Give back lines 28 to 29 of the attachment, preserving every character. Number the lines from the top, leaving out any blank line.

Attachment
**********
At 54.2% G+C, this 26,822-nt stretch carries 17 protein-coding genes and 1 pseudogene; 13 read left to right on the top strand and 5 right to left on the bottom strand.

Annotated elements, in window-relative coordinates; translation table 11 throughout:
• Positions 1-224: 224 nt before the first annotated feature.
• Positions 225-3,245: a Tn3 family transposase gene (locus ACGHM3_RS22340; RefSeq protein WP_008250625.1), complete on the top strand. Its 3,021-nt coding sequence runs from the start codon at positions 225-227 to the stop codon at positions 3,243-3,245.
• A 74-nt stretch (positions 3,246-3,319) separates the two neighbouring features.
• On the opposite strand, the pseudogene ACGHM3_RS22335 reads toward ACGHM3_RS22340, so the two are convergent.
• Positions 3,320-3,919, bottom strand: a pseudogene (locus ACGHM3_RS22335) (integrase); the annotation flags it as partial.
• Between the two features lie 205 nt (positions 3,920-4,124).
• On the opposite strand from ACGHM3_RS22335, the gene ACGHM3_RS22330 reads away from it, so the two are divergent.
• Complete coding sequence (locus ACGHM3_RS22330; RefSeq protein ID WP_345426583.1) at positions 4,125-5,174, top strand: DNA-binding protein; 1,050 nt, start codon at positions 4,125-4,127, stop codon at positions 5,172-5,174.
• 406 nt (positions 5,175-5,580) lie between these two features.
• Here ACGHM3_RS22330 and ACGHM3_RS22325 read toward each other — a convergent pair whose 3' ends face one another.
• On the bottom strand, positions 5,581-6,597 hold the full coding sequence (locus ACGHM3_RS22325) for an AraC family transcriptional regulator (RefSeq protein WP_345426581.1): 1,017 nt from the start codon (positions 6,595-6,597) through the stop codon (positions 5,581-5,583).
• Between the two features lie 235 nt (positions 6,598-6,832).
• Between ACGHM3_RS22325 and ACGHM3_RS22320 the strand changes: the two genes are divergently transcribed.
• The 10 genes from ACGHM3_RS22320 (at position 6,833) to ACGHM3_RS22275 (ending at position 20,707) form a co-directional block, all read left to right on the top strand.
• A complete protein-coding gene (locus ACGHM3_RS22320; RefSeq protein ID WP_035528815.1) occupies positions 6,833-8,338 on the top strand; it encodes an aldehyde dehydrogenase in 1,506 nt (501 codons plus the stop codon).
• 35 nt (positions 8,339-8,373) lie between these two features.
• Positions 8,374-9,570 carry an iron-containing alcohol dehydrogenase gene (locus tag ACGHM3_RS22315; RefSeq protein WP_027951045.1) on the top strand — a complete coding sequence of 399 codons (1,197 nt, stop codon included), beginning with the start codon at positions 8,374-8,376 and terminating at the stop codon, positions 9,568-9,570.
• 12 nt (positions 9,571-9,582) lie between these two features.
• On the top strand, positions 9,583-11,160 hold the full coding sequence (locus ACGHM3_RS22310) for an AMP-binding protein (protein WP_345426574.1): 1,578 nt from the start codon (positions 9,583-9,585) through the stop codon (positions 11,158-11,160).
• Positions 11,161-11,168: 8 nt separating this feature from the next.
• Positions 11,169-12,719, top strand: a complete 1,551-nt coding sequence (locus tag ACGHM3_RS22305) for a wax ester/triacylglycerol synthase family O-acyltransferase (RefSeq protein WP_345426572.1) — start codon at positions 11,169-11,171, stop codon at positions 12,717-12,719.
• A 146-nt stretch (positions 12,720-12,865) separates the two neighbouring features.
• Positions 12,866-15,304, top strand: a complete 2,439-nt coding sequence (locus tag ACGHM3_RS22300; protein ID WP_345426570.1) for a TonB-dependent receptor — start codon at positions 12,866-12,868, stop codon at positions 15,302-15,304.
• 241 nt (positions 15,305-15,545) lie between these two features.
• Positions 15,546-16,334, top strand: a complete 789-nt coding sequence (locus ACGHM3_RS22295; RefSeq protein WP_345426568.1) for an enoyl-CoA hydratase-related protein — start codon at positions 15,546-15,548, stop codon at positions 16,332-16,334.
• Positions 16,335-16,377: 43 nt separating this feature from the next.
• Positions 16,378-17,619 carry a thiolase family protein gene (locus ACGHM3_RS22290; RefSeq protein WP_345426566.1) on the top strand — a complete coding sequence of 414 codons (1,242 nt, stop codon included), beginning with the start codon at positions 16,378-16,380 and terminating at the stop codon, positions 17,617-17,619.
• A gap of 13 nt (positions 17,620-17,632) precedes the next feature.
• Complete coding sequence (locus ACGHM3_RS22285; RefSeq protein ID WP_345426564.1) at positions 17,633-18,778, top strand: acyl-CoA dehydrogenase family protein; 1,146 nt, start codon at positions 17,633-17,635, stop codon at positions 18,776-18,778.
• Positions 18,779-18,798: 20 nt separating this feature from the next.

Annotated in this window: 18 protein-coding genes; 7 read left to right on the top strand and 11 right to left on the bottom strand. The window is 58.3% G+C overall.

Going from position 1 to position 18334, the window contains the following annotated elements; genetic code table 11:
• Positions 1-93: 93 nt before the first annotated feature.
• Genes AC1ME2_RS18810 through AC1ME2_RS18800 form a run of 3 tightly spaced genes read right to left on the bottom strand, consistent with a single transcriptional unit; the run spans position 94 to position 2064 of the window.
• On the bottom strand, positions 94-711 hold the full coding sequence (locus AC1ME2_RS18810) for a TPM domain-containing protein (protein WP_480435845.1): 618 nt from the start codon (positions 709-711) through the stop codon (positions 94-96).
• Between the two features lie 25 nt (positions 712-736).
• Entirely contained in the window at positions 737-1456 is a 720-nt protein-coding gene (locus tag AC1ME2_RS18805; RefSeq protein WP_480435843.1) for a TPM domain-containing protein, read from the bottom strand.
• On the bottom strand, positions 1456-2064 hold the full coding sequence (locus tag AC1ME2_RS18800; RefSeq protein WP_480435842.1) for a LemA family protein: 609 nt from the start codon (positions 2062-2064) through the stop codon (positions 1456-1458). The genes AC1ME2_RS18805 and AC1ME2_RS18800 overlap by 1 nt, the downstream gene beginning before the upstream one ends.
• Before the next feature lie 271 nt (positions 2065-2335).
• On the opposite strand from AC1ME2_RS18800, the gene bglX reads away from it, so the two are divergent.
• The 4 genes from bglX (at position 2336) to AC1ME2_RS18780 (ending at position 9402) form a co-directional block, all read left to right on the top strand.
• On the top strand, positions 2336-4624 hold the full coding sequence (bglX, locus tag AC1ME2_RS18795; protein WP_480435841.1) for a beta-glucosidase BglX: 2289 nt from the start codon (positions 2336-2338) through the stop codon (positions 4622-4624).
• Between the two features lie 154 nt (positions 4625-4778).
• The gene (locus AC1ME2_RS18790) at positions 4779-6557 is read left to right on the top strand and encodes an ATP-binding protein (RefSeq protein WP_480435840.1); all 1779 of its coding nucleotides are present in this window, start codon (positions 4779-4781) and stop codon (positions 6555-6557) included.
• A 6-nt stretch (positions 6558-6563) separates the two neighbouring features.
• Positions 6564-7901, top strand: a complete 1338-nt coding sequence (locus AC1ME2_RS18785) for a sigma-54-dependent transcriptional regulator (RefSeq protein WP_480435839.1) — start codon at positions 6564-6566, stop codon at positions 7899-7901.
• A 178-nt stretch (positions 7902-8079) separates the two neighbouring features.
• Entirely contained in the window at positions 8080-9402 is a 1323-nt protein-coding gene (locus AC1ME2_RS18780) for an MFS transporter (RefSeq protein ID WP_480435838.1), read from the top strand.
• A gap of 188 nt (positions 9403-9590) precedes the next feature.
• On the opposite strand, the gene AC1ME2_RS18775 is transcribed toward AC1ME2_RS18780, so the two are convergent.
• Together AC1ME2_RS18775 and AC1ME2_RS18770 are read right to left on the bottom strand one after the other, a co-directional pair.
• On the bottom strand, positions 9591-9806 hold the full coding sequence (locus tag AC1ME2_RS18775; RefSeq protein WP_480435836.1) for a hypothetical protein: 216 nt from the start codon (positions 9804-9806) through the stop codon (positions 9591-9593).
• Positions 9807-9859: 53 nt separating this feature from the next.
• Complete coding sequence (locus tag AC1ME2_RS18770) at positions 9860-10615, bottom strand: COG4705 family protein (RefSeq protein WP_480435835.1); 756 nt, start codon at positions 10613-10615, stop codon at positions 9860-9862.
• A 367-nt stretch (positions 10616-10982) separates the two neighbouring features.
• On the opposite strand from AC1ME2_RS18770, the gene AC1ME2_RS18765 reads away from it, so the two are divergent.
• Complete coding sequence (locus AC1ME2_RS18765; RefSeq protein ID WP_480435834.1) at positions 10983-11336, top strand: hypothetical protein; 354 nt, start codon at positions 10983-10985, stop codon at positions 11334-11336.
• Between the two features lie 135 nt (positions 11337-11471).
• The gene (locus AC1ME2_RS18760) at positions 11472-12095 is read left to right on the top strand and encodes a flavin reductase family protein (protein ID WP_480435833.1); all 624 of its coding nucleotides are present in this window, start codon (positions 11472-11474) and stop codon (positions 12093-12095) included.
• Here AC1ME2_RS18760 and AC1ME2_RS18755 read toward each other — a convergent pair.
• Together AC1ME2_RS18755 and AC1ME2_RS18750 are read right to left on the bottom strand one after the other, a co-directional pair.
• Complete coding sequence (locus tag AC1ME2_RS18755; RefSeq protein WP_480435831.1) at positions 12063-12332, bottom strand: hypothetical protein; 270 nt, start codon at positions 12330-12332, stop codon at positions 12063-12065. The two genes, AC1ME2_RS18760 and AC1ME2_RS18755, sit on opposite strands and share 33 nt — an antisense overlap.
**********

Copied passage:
• Positions 16,335-16,377: 43 nt separating this feature from the next.
• Positions 16,378-17,619 carry a thiolase family protein gene (locus ACGHM3_RS22290; RefSeq protein WP_345426566.1) on the top strand — a complete coding sequence of 414 codons (1,242 nt, stop codon included), beginning with the start codon at positions 16,378-16,380 and terminating at the stop codon, positions 17,617-17,619.